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Anti-TNF therapy in inflammatory bowel disease



Inflammatory bowel disease has been revolutionised by anti-tumour necrosis 
factor therapy and therapeutic drug monitoring can optimise and guide future treatment decisions
Niels Vande Casteele PharmD PhD
University of Leuven, Therapeutic and Diagnostic Antibodies, Leuven, Belgium; University of California San Diego, Division of Gastroenterology,
IBD Center, La Jolla, CA, USA
Inflammatory bowel disease (IBD) is a relapsing inflammation of the intestine, characterised by flares and remission phases. A distinction can be made between two forms of IBD: Crohn’s disease and ulcerative colitis. Crohn’s disease is a transmural disease (affecting different layers of the gastrointestinal wall) and is characterised by discontinuous inflammatory lesions that can appear in the whole gastrointestinal tract from the mouth to the anus. Ulcerative colitis is a mucosal disease (affecting only the mucosal layer of the gastrointestinal wall) and is characterised by continuous inflammatory lesions that appear in the distal part of the gastrointestinal tract.
Patients typically present with abdominal cramps, bloody diarrhoea, urgency and the passage of pus or mucus. The diagnosis is made based on history and physical examination as well as objective findings from endoscopic, radiological, laboratory and histological studies to rule out non-IBD causes of symptoms.
It is commonly believed that in the pathogenesis of IBD, environmental risk factors can induce immunological changes and an onset of the disease in genetically predisposed subjects. The prevalence is highest among Western populations and affects 0.2–0.3% of people. The disease has an early onset, with 25% of IBD patients being diagnosed before the age of 21 years.
Up until now there have been no drugs available to cure IBD, and most of the established and evolving therapies used in the treatment of IBD are also used to treat other chronic inflammatory diseases. This is due to the working mechanism of these anti-inflammatory drugs that interact with downstream targets of an (common) inflammatory cascade.
Historically, a ‘step-up’ approach is followed where more potent drugs are given to patients with a more active or severe disease state. A distinction can be made between drugs to induce remission over a short period of time and to maintain remission over a long period of time. Corticosteroids are used for inducing remission and can either be administered topically or systemically, depending on the disease severity. Antimetabolite therapy with azathioprine, 6-mercaptopurine or methotrexate and 5-amino salicylic acid (for mild-to-moderate ulcerative colitis) are commonly used for maintenance therapy. Patients that are intolerant to immunosuppressive treatment or who become corticosteroid-dependent or corticosteroid-refractory, can be treated with anti-tumour necrosis factor (anti-TNF) monoclonal antibodies (mAbs), whereas beforehand, surgical resection of the inflamed part of the intestine was often the only option.
Anti-TNF therapy allowed targeting treatment goals such as mucosal healing and deep remission that are hard to achieve with conventional immunosuppressive therapies. Interestingly, a ‘top-down’ strategy with early combined immunosuppression with azathioprine and the anti-TNF drug infliximab was found to be more effective than the conventional ‘step-up’ therapy for induction of remission and reduction of corticosteroid use in patients who had been recently diagnosed with Crohn’s disease.1 This has been an important finding and confirms previous observations that uncontrolled inflammation drives disease progression.
Anti-TNF mAbs
TNF is an important component of the immune system that protects against infections, but this pro-inflammatory cytokine is expressed abundantly in patients with IBD and other chronic inflammatory diseases, such as rheumatoid arthritis, ankylosing spondylitis and psoriatic arthritis. Anti-TNF antibodies bind very specifically to their target and block both soluble and transmembrane TNF. In Europe, infliximab (Remicade®), a chimeric IgG1 κ monoclonal antibody and adalimumab (Humira®), a fully human IgG1 κ monoclonal antibody, are approved for the treatment of moderately to severely active Crohn’s disease and ulcerative colitis. Recently, golimumab (Simponi®), a fully human IgG1 κ monoclonal antibody, was approved for the treatment of moderately to severely active ulcerative colitis.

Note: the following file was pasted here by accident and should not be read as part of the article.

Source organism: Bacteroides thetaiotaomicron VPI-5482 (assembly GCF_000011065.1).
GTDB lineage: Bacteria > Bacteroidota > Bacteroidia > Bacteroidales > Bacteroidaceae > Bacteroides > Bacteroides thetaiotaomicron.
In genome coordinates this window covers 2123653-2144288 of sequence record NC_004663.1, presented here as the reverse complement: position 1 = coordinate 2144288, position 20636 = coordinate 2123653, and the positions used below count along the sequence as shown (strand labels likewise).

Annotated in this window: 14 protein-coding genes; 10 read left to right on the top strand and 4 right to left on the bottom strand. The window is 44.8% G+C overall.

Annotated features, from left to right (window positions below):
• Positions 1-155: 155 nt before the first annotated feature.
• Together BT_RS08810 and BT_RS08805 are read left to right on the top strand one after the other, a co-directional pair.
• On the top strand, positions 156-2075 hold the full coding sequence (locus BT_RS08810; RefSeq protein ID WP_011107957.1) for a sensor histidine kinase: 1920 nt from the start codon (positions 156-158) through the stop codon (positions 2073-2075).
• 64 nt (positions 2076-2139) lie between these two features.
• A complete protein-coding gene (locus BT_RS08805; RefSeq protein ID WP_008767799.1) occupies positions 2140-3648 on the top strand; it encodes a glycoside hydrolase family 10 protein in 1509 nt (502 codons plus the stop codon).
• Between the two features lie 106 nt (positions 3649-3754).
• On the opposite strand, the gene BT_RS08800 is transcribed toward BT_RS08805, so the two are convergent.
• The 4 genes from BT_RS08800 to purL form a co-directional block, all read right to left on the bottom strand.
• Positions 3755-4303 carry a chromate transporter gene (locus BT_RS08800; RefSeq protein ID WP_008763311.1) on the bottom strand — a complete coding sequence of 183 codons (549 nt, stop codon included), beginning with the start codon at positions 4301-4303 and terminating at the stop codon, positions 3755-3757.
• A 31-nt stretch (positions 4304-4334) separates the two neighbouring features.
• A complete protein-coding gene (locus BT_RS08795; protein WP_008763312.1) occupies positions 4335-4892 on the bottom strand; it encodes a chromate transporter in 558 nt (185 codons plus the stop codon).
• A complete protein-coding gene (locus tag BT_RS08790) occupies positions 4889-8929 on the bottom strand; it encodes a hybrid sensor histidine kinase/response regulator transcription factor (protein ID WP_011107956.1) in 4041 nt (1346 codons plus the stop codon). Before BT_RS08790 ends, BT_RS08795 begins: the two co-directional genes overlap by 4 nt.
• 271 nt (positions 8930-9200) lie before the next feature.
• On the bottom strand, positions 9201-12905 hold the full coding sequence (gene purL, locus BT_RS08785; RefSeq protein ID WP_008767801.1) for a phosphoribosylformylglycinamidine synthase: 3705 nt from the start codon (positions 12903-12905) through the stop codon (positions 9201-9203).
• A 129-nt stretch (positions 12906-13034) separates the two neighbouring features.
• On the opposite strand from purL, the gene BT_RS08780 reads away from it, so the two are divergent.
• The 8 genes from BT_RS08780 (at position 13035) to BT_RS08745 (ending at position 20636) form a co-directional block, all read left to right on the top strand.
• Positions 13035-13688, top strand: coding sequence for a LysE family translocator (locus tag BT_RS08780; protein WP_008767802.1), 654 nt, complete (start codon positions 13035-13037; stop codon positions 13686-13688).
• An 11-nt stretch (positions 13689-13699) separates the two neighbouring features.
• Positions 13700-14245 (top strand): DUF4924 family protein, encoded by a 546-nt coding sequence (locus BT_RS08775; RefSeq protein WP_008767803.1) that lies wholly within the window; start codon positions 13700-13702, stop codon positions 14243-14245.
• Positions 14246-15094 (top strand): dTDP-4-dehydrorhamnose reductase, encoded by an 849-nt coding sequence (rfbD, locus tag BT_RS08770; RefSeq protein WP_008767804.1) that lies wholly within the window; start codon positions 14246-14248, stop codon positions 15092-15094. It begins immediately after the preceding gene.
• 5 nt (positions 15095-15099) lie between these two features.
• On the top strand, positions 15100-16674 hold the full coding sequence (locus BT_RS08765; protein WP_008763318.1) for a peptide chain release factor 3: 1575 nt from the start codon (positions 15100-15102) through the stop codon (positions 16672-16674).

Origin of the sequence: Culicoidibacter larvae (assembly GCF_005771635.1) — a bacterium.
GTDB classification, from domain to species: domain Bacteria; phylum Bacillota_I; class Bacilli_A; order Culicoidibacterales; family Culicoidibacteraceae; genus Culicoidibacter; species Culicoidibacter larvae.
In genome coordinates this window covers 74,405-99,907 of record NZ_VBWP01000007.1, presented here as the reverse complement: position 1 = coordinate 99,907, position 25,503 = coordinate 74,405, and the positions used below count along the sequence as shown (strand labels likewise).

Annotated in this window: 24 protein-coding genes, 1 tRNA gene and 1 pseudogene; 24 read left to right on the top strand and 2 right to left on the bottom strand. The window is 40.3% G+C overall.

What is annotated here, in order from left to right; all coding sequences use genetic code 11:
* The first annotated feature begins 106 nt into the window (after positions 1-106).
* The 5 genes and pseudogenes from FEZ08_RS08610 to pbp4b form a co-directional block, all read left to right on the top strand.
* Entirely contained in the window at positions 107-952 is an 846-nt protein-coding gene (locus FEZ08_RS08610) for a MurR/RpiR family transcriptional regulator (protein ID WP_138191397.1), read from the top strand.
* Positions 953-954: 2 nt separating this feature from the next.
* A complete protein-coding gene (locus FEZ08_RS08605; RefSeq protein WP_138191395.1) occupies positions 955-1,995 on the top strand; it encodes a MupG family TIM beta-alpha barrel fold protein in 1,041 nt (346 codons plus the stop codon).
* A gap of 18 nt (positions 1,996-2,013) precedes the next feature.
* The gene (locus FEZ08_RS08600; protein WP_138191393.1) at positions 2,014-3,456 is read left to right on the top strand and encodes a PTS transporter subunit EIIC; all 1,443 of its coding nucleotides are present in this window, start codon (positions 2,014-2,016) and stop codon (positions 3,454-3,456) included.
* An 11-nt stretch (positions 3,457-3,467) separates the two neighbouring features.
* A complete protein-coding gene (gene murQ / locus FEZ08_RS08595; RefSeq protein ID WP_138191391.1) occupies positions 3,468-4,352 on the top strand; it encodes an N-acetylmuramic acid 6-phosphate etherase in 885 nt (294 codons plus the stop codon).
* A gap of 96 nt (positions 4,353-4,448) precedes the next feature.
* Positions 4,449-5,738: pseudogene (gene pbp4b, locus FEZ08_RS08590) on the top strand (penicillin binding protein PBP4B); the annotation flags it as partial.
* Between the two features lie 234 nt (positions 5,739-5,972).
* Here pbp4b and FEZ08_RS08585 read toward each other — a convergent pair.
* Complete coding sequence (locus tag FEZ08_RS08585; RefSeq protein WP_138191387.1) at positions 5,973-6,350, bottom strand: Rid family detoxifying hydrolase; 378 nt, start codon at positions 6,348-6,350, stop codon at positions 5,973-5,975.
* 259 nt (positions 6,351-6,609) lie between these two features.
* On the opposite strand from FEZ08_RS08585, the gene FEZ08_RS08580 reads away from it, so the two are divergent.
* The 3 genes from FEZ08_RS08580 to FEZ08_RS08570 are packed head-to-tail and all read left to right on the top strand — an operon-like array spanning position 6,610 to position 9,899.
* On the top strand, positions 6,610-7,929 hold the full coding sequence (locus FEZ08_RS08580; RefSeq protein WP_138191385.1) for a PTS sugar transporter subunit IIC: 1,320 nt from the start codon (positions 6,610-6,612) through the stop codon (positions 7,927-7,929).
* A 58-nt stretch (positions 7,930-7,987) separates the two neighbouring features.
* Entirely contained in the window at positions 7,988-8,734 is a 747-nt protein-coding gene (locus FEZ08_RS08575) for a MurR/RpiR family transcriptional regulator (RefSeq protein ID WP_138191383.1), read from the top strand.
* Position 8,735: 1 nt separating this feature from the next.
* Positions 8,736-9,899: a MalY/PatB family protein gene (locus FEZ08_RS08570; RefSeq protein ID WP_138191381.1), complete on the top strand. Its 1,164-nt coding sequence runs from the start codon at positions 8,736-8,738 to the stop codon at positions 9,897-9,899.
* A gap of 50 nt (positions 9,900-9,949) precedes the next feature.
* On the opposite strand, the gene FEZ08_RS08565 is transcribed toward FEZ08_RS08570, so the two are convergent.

Infliximab is administered intravenously in the hospital whereas adalimumab and golimumab are administered subcutaneously and are therefore often preferred by the patient for practical reasons. All anti-TNF antibodies are dosed according to an induction regimen (loading dose) after which patients who respond to the treatment continue treatment according to a maintenance regimen.
Unfortunately 10–30% patients will not respond to anti-TNF treatment (primary non-response), which is often attributed to patients having a non-TNF-driven disease. Of the patients initially responding to induction therapy, 30–60% will lose clinical benefit during maintenance therapy (secondary loss of response), which is often attributed to suboptimal dosing and/or immunogenicity. Secondary loss of response is managed clinically by decreasing the interval between administrations of drug and/or by increasing the dose. If patients do not have an adequate response to dose escalation, switching to another anti-TNF can be considered.
Immunogenicity is defined as the ability of an antigen to elicit a humoral or cell-mediated immune response. In this case, patients will develop anti-drug antibodies that either block the drug’s activity directly or cause a faster clearance of the drug by forming complexes in vivo. All anti-TNF antibodies are immunogenic to a certain extent and, over the years, treatment regimens have been optimised to reduce the risk of immunogenicity: maintenance therapy instead of episodic therapy and treatment with concomitant immunosuppression (such as azathioprine and methotrexate) instead of monotherapy.2,3
Therapeutic drug monitoring
The large inter- (primary non-response) and intra- (secondary loss of response) individual variability in response to anti-TNF agents has sparked the interest of physicians and pharmacologists to investigate the exposure–effect relationship of these drugs. This can be done by measuring concentrations of drug and anti-drug antibodies in serum to establish a concentration–time profile that can be linked with biomarker, clinical or endoscopic outcome measures. Different kits or services are offered by academic research institutes and commercial companies to perform therapeutic drug monitoring (TDM), the majority of which are either enzyme-linked immunosorbent assays or radioimmunoassays.